James Pattinson may bat No. 7 for Victoria in Sheffield Shield final

James Pattinson in his delivery stride Getty Images

James Pattinson may get the chance to showcase his all-round skills at No. 7 as Victoria ponder five bowlers for the Sheffield Shield final against New South Wales, on what looks likely to be a docile Junction Oval pitch for the competition decider, starting Thursday.

A fractured thumb, requiring surgery, has ruled out Nic Maddinson, leaving the hosts with the option of recalling the vastly experienced Cameron White or promoting Pattinson and playing him alongside Peter Siddle, Chris Tremain, Scott Boland and the spinner Jon Holland. Pattinson had batted at No. 6 in Victoria's final regular-season game against South Australia after Maddinson's injury.

Changed competition rules for the final, where the team gaining the most first-innings bonus points is declared the winner in the event of a draw, places more emphasis on the need for Victoria to have an edge to their bowling attack, rather than simply playing out the full five days and collecting the trophy, as has happened at times in the past. Pattinson, who, in the eyes of many is pressing for a berth on the Ashes tour this year after litany of injuries, expected an unsympathetic surface for bowlers at Victoria's headquarters.

"It has been [batsman friendly] at the Junction,. We played the first two games there after the Big Bash [League] and there were some pretty high scores, so it'll be interesting too with the game going five days instead of four," Pattinson told RSN Radio. "So an extra day there for a result and they've changed the rules with the points if it's a draw, whoever gets the most points in the first innings will win the final. That'll change tactics a little bit as well. The wicket has been pretty flat there, so it'll be interesting to see how they go about it with the rule changes and the points system."

The Dukes ball will be another character in the drama, offering more consistent movement through the air than its Kookaburra equivalent, and also posing challenges for bowlers commonly used to hitting the seam rather than bending the ball before it pitches. "I was saying to a few of the bowlers sometimes it's harder work [with the Dukes] than the Kookaburra because you have to get it exactly right for it to swing," Pattinson said.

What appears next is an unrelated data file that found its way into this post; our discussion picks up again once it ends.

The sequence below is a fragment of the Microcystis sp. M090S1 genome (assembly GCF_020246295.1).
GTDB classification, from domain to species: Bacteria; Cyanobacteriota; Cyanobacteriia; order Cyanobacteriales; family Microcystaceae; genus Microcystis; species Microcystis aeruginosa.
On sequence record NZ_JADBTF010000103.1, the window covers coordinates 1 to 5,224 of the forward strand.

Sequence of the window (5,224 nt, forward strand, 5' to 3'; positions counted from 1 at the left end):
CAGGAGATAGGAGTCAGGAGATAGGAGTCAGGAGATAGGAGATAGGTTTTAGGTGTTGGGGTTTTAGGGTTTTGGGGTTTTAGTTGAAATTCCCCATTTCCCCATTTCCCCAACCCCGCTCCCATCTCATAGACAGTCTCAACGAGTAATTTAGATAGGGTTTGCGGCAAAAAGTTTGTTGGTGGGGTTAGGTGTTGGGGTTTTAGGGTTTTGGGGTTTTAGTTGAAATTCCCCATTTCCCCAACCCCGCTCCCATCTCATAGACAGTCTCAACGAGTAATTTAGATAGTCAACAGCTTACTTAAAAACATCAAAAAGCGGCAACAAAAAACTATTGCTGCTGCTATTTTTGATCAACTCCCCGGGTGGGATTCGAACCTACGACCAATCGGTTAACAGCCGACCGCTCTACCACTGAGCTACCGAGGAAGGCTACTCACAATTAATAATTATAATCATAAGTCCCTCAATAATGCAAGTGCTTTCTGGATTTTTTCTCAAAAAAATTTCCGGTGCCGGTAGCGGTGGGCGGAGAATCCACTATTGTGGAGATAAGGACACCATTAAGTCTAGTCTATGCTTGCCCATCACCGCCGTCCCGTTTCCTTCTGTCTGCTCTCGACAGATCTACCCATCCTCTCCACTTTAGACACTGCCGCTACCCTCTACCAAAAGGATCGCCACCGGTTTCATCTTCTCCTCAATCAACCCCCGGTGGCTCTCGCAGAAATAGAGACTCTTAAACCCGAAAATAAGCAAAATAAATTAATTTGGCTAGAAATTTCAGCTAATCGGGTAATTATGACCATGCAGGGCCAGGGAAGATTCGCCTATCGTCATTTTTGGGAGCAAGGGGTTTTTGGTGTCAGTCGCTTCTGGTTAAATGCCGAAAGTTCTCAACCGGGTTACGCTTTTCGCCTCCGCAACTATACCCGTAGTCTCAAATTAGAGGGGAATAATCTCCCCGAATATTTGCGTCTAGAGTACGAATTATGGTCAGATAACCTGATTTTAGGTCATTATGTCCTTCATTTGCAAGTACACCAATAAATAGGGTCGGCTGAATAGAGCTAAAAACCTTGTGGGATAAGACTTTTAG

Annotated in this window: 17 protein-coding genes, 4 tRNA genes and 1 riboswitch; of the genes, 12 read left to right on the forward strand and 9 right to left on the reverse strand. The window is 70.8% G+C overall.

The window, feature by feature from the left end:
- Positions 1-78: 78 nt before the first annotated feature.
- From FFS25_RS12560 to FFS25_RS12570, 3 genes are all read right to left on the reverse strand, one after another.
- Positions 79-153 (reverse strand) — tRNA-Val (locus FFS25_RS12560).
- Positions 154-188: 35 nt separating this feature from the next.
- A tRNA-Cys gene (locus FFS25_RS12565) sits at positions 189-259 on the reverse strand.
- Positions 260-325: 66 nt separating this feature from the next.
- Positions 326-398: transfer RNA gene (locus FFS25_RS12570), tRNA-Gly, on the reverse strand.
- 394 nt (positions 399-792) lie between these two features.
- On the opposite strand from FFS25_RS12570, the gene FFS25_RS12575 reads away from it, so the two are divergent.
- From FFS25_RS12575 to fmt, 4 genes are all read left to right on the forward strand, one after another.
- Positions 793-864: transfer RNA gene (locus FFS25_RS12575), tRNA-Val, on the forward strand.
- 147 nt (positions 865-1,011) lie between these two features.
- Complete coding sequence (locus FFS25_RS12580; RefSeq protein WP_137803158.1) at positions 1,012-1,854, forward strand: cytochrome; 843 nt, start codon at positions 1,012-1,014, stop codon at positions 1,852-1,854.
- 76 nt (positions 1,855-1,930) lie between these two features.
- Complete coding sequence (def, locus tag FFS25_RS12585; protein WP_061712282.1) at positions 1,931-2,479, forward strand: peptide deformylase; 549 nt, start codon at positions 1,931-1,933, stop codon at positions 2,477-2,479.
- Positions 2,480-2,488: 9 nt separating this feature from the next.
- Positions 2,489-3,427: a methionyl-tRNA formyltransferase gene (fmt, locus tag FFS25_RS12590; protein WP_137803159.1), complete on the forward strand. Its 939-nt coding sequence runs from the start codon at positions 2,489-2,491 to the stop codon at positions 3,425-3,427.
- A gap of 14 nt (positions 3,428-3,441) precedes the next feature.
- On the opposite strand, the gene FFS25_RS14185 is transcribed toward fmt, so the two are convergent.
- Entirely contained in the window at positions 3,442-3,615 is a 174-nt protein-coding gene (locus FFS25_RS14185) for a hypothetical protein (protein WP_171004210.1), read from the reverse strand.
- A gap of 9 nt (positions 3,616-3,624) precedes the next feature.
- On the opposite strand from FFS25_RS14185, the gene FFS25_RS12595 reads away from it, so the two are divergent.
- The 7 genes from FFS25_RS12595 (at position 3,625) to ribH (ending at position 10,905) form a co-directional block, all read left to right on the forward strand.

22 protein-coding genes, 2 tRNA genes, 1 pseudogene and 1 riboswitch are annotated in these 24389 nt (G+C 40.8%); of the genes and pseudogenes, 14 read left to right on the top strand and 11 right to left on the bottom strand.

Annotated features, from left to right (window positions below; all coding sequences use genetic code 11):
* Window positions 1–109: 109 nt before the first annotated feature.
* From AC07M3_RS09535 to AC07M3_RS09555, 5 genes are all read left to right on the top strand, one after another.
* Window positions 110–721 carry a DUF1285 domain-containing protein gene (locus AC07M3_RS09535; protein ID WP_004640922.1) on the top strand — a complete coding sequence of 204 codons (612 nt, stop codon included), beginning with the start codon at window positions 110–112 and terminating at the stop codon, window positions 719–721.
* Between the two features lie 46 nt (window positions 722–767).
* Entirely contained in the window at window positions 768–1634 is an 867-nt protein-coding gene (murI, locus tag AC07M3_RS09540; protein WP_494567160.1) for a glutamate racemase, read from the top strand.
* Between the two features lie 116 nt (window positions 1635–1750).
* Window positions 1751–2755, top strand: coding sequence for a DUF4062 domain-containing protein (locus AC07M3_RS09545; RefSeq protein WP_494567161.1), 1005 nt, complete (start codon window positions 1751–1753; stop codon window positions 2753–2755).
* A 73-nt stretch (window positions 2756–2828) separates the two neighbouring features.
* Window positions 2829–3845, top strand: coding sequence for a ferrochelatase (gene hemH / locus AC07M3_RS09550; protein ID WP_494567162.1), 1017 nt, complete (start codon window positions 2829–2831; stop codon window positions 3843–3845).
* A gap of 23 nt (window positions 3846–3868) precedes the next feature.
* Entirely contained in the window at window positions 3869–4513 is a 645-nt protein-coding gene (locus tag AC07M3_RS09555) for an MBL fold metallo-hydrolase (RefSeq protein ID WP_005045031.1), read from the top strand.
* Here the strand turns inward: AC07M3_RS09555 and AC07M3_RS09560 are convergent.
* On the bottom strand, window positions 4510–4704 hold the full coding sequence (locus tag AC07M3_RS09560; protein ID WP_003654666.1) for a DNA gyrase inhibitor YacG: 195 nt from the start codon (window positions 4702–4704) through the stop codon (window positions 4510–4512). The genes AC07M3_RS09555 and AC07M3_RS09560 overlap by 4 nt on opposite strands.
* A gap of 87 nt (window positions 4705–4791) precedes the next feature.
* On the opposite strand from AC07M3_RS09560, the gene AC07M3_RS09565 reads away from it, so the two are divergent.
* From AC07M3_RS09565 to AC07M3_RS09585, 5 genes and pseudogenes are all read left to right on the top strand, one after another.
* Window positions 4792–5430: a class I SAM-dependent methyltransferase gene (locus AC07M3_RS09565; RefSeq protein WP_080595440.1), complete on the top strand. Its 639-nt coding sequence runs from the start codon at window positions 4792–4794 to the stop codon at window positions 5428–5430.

"Some balls - if you're a bit off - it swings own the leg side, so the thing with the Dukes, throughout the 80 overs it is a ball that offers you something. You might be 60 overs in and it is still swinging. As a batter, you've still got to concentrate, and as a bowler you're still in the game, where sometimes when the wicket's flatter, you've just got to contain for a while and try to contain the runs until the new ball comes.

"With the Dukes I just feel like you're in the game throughout the 80 overs, but it is difficult to bowl sometimes if it's swinging too much and a few of the bowlers have said 'how do we stop the ball from swinging too much because I can't get it in the spot I want?'. So that's a challenge it throws up, but all in all the bowlers do enjoy bowling with it. A lot of the bowlers enjoy the Kookaburra too; it's just another challenge for the batters, so it's good for cricket."

Since his return from a side strain that interrupted a longer-term rehabilitation from a major back surgery, Pattinson admitted there had been times when he wondered whether desperate measures to prolong his career would rob him of the high pace that characterised his most striking moments for Australia in his fleeting appearances since 2011.

"When you go to a decision to have such a big surgery like I did with my back, it's one of the things where you think, 'will that hamper my pace.' So that was the one thing where going into it I thought 'am I going to lose some of my pace by doing this' and is that a big risk," he said. "For me to still have a bit of pace and to come through with rhythm and feel pretty natural - it's a big tick and something that when you go in and have a big decision like that, you risk losing. But for me it's great I've still got that and I've had a lot of help along the way.

"When you first come back to playing cricket or any sport it's just about finding that rhythm first and not trying too hard. I've found that quicker than I probably have in the past and that's come from a bit of experience and coming back from injuries before. I'm just pleased with how fast I've found my rhythm now and I'm not searching too hard for it, which is good, so I've come in at the right time, the boys have done all the hard work getting there, so it's good to be back playing.

"I feel like I'm bowling with good pace and it feels pretty easy at the moment. Hopefully it can stay like that. We've got some tremendous bowlers in the team, I'd say we've probably got the best bowling line-up in Sheffield Shield cricket at the moment: Trem and Boland who've taken so many wickets this year and everyone knows what Sidds can do, so it's pretty great to be able to bowl with blokes like that."

Victoria squad: Travis Dean (capt), Scott Boland, Andrew Fekete, Seb Gotch, Sam Harper, Marcus Harris, Jon Holland, James Pattinson, Will Pucovski, Matt Short, Peter Siddle, Chris Tremain, Cameron White, Eamonn Vines

New South Wales squad: Peter Nevill (capt), Sean Abbott, Nick Bertus, Harry Conway, Trent Copeland, Jack Edwards, Moises Henriques, Daniel Hughes, Nick Larkin, Steve O'Keefe, Kurtis Patterson, Jason Sangha, Greg West